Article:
Orchomenos in Boeotia, with a Late Bronze Age palace decorated by colorful frescoes and an adjacent royal tomb dubbed the "Treasury of Minyas" by its excavator, the pioneering archaeologist Heinrich Schliemann, was one of the richest and most important centers of the Mycenaean world. Famous also for its well-preserved fortification walls of the late Classical period, Orchomenos was one of the very first towns to worship the graces, or Charites, for whom musical and poetic competitions were held at a festival called the Charitesia. The city also held the Agrionia, a festival of Dionysus that involved the ritual pursuit of women by a man.
The site was occupied continuously from the Neolithic period to the time of Alexander the Great, but it was during the later 14th and 13th centuries BC that Orchomenos first became a settlement of major importance. According to tradition, it was then the capital of a royal dynasty established by Minyas. He and his followers (the so-called Minyans) are said to have come from the Thessalian seaboard to settle in Boeotia. As part of the enormous project of draining Lake Kopaïs a masterful feat of prehistoric technology the Mycenaean inhabitants of western Boeotia fortified a series of sites to protect their massive hydraulic engineering venture, among them the palatial sites of Gla and Orchomenos. The Minyan dominion over this portion of Boeotia was acclaimed by Homer as possessing treasures equal to that of Egyptian Thebes.
In 600 BC, Orchomenos joined the Boeotian League. Although they were among the first in Boeotia to issue their own coinage striking coins as early as 550 BC they did not include the emblem of the league on their coinage until 387 BC. Orchomenos may have also joined the so-called Kalaurian Amphiktyony because of its authority over Boeotian coastal towns, although this is uncertain.
We do, however, know much about the complex Classical military history of Orchomenos, which eventually led to the town's destruction in 349 BC. In 480-479 BC, the Orchomenians, like their neighbors the Thebans, joined forces with the invading Xerxes against their fellow Greeks in the Persians Wars. Around 447 BC, the site was the headquarters of the oligarchic exiles who freed Boeotia from Athenian control. By the 4th century BC, Orchomenos had decided upon an anti-Theban policy and joined with Sparta against Thebes in 395 and again in 394 BC. It was saved after Leuktra in 371 only by the good will of Epaminondas. With his departure for campaigns in the northern Aegean, however, the door was opened for his fellow Thebans to exact their revenge. On the pretext of an Orchomenian conspiracy, the Thebans sacked their traditional rivals' city in 364. Although the Phocians rebuilt the city in 355, the Thebans, unwilling to leave Orchomenos in peace, destroyed it again in 349.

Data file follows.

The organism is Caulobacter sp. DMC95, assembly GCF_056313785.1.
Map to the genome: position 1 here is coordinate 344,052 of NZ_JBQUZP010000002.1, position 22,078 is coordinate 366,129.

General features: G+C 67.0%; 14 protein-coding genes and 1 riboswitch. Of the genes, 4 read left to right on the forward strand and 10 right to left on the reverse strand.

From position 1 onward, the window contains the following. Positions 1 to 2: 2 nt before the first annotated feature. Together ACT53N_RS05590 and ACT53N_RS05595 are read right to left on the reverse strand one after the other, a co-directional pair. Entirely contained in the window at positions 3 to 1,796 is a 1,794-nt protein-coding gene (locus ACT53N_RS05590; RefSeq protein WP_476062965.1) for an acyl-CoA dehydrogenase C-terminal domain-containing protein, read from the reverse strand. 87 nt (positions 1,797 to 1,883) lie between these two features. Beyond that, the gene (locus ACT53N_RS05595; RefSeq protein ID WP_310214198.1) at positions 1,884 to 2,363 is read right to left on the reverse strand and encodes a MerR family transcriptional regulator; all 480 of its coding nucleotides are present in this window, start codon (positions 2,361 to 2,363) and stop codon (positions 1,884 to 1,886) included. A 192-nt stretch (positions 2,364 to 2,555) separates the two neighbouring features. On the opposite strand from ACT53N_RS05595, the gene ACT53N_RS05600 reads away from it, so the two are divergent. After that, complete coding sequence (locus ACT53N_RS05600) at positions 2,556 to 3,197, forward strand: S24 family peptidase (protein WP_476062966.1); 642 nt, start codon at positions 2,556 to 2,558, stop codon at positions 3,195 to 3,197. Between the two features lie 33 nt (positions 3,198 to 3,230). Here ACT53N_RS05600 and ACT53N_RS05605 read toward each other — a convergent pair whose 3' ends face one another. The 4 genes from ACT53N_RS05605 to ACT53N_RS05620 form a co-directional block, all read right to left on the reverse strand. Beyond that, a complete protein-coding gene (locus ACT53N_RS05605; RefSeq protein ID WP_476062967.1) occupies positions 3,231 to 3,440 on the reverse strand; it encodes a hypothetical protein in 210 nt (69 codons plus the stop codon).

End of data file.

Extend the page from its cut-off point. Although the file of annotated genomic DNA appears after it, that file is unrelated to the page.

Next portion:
It was after this second destruction that the area played host to one of the most decisive battles in Greek history. In 338 BC, after a whirlwind march couth into central Greece, Philip II of Macedon defeated Thebes and Athens on the plains of Chaironeia, just to the west of Orchomenos. The victory established Macedonian supremacy over the already divided Greek city-states. The battle also demonstrated the young Alexander's military prowess, as he successfully commanded the heavy cavalry of the left wing and, at the age of just 18, annihilated the elite corps of the Theban army, the 300-member Sacred Band. Having finally rid Orchomenos of its centuries-old enemy, Philip and Alexander rebuilt Orchomenos, complete with a refurbished set of fortification walls that still stand today.
Orchomenos saw little activity after 338 until the Roman general Sulla once again put Chaironeia on the military map in 86 BC by defeated Archelaus, a general of Mithridates VI of Pontus, in a battle that once again was a climactic encounter of real strategic importance. In more recent history, the plains below Orchomenos saw military action again in 1311 AD when the Duchy of Athens was conquered b the Catalan Grand company after the battle of Kephissos.
Today, the archaeological site of Orchomenos lies at the fringes of the busy modern agricultural town of the same name. Aside from the imposing walls of its fortified acropolis, its most prominent monuments are the Mycenaean tholos tomb, the Hellenistic theater, and the early medieval church of Panaghia Skirpou, built almost entirely of re-used classical blocks. The deserted acropolis' principal denizens are now rumored to be an unusually large number of snakes.